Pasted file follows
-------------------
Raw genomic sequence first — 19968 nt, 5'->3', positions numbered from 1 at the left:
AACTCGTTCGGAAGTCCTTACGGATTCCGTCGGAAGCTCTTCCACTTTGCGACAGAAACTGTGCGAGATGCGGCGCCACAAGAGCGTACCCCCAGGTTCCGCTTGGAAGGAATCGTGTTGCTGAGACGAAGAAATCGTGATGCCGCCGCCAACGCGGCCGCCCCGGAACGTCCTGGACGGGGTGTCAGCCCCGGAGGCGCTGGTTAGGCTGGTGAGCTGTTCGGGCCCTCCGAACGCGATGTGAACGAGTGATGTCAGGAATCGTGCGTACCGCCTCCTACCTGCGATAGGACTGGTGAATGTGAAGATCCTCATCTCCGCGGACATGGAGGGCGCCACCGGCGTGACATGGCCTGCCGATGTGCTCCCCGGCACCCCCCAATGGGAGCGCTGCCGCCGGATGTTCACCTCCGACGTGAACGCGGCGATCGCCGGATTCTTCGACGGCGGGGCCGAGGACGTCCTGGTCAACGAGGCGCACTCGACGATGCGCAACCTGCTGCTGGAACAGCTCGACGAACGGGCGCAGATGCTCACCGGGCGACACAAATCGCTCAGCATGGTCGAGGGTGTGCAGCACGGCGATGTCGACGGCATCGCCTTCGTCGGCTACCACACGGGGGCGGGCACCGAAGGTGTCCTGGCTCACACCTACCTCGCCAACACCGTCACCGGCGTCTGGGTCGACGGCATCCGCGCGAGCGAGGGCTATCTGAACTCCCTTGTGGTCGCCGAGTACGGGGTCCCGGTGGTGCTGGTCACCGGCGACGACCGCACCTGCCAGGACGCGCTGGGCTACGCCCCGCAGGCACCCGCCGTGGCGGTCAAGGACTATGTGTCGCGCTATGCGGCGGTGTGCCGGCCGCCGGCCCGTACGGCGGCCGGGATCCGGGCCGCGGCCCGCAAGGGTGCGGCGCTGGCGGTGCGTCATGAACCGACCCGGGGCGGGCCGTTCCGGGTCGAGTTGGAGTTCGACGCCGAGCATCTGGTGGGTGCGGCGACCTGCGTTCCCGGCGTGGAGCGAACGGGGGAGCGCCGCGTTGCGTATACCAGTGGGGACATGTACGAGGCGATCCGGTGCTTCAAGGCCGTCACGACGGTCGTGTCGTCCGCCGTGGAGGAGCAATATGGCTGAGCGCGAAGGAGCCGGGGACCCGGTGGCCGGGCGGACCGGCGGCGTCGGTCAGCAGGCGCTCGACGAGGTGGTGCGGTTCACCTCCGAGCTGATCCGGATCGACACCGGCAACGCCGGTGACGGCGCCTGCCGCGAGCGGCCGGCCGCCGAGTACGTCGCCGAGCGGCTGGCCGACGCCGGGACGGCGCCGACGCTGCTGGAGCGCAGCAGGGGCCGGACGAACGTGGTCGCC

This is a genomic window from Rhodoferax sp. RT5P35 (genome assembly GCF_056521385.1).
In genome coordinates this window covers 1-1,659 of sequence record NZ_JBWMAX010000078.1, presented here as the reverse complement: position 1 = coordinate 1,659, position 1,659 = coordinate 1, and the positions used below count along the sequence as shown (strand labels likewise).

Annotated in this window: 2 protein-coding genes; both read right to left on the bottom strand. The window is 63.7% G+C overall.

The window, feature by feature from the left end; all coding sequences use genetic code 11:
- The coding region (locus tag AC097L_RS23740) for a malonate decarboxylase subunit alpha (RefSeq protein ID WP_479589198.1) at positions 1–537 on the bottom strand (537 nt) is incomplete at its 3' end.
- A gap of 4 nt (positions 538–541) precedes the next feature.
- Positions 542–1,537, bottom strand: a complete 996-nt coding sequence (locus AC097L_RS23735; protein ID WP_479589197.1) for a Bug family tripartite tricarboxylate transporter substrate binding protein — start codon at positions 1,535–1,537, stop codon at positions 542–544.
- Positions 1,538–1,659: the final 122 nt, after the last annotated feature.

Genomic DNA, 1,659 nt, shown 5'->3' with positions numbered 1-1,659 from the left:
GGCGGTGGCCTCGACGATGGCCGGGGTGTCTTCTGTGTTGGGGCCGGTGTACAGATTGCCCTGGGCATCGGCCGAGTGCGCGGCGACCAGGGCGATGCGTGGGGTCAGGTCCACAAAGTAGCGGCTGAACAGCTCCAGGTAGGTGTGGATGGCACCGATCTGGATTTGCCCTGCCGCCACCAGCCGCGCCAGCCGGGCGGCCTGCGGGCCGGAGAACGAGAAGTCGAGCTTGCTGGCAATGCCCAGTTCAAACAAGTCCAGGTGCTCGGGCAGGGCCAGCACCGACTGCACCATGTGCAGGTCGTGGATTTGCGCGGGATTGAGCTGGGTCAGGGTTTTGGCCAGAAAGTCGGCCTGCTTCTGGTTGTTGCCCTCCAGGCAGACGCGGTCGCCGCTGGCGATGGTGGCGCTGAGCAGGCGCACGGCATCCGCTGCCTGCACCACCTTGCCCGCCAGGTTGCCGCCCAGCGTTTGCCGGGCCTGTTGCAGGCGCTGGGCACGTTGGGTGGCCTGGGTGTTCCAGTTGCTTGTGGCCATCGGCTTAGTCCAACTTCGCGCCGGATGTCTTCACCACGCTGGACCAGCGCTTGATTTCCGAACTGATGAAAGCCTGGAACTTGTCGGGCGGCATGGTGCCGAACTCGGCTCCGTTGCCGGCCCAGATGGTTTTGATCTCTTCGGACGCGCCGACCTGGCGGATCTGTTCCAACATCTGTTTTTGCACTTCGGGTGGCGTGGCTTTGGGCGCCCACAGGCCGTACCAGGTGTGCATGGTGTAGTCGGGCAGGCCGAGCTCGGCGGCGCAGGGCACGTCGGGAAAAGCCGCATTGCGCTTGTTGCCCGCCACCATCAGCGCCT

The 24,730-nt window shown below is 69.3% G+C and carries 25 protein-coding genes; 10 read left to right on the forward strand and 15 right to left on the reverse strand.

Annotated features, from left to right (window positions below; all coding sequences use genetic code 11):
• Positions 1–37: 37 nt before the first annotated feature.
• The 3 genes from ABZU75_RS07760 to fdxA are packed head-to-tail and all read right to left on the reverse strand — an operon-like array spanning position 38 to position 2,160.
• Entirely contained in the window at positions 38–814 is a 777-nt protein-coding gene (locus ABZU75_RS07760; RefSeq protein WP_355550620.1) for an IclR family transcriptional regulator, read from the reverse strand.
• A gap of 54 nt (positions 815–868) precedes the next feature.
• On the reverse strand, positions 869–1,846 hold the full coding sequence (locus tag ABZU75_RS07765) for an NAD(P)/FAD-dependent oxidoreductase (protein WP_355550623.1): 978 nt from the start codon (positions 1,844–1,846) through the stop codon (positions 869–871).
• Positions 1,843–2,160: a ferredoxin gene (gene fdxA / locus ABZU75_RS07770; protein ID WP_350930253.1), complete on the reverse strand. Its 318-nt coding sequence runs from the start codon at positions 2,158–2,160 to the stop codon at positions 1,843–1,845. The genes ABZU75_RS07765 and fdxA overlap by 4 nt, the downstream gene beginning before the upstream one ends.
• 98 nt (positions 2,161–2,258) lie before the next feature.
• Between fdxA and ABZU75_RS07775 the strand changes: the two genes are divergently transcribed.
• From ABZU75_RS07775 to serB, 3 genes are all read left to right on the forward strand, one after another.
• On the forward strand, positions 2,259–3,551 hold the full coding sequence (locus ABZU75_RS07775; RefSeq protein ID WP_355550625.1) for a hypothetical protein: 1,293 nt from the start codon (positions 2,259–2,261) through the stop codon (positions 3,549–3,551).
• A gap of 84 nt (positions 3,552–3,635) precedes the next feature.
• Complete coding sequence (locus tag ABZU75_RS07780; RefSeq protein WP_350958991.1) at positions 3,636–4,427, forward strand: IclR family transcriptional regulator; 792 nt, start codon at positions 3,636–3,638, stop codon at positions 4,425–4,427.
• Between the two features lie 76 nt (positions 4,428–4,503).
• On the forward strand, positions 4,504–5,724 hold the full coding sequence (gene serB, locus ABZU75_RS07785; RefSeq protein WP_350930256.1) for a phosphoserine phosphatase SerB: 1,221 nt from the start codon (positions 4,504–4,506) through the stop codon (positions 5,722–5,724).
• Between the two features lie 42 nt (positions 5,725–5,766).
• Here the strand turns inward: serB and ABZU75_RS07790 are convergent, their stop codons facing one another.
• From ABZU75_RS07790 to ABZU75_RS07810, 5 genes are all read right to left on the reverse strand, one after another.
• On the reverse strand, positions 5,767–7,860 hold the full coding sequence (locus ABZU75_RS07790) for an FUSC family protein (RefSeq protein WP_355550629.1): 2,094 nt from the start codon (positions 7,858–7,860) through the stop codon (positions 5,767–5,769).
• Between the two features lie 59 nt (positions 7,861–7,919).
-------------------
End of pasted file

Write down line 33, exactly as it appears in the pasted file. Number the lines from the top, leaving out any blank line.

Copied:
• Between the two features lie 59 nt (positions 7,861–7,919).